August 22, 2017

You probably just wanted to buy a headphone. Somehow you got bothered by the specifications you actually didn't wanna read, like pineapple on a pizza. But did you ever wonder how this technological nomenclature actually has a lot going behind it and how does this affect your headphone's performance? Let us simplify it for you in this beginner audiophile blog.

Let's start with what you can understand easily and go all the way up to geeky tech terms relating to headphones. 


 

Headphone Designs

Headphone Design

This basically specifies the design and type of the headphone. From an in-ear to on-ears and over-ears. In-ears are earphones that are small in size and fit plushly into your ear. The most popular example being the apple white earbuds or beats x earphones. On-ears are headphones that have a comparatively larger body that sits comfortably on your ear. Over-ears are the large and comfortable headphones that sit around your ear and isolate you from the surroundings.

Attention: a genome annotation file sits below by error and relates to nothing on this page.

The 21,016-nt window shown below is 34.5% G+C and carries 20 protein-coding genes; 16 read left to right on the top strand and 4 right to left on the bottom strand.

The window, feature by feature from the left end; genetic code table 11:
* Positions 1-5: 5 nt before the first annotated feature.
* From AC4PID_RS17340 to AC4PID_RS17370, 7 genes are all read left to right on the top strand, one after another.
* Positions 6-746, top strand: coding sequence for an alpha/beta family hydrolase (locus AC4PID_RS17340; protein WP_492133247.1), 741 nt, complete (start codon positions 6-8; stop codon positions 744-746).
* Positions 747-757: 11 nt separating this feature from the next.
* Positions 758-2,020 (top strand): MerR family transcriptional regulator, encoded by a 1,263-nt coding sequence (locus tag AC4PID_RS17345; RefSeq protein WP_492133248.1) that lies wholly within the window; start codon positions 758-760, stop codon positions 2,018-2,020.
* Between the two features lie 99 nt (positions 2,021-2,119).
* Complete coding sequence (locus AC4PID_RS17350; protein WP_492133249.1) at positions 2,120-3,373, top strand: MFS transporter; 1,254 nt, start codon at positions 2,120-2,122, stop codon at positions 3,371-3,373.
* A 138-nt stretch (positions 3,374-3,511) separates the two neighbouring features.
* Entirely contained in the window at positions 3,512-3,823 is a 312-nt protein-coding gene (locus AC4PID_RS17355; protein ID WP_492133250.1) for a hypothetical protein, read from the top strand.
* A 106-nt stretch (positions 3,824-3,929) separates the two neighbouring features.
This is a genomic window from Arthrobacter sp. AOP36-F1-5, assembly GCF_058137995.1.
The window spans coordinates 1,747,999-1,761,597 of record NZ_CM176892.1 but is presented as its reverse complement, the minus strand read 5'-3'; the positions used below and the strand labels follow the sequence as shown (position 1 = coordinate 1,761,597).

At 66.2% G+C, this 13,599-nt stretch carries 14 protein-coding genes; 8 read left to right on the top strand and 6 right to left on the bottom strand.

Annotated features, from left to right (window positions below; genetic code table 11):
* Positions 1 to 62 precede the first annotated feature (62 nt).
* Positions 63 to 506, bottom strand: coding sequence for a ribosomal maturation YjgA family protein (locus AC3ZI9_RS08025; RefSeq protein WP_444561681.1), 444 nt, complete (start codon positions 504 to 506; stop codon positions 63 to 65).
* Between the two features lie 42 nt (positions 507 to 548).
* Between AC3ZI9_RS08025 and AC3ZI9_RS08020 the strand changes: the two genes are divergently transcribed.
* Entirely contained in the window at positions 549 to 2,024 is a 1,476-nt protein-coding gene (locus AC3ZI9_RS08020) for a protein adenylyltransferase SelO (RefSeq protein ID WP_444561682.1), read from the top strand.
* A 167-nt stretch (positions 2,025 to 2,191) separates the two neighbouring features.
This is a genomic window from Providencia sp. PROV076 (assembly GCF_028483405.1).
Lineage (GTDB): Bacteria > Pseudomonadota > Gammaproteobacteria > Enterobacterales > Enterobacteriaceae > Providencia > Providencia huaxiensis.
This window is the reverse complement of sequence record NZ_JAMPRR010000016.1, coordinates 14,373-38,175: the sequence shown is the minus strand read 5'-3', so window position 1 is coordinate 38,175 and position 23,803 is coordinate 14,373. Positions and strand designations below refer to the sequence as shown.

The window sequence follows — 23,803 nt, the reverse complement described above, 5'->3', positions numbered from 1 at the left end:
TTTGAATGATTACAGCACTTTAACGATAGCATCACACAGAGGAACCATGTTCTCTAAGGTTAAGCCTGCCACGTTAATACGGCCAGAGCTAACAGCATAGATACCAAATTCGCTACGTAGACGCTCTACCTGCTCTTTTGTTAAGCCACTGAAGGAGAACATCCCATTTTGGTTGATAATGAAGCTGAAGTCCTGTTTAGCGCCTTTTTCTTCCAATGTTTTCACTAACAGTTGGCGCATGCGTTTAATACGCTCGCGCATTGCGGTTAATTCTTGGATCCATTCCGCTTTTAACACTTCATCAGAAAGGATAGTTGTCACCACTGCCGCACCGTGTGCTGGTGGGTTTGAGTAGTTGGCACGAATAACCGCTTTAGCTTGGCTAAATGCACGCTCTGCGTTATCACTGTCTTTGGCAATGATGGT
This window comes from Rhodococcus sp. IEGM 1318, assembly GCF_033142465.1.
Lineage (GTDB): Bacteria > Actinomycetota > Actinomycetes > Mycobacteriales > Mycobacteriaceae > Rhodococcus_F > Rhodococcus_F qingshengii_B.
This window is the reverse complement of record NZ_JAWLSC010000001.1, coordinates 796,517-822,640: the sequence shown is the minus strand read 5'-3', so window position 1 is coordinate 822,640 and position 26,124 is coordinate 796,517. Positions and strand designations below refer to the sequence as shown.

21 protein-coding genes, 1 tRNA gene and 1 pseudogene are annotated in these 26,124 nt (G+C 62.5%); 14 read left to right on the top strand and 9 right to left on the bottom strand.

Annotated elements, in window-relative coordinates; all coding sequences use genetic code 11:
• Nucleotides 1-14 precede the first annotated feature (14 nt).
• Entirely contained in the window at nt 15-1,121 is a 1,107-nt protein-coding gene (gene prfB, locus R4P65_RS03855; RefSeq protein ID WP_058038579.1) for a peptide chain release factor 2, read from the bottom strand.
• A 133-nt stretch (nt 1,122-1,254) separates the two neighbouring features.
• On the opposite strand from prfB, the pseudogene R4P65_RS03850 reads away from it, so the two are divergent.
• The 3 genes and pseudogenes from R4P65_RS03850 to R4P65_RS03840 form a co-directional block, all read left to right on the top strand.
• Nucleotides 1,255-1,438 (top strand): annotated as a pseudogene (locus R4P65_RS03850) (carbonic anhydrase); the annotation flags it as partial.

Then there is a type mentioning open back or closed back. What does this actually mean? Headphones having a closed ear cup design, a closed back are meant for isolating your sound and resisting it from leaking outside so that you can listen to it at whole. An open back design is when there is a gap for air to pass through on the back of the ear cup. These headphones let your music flow and give you a warm and natural feel. 

Read more about headphone types and designs here.


Microphone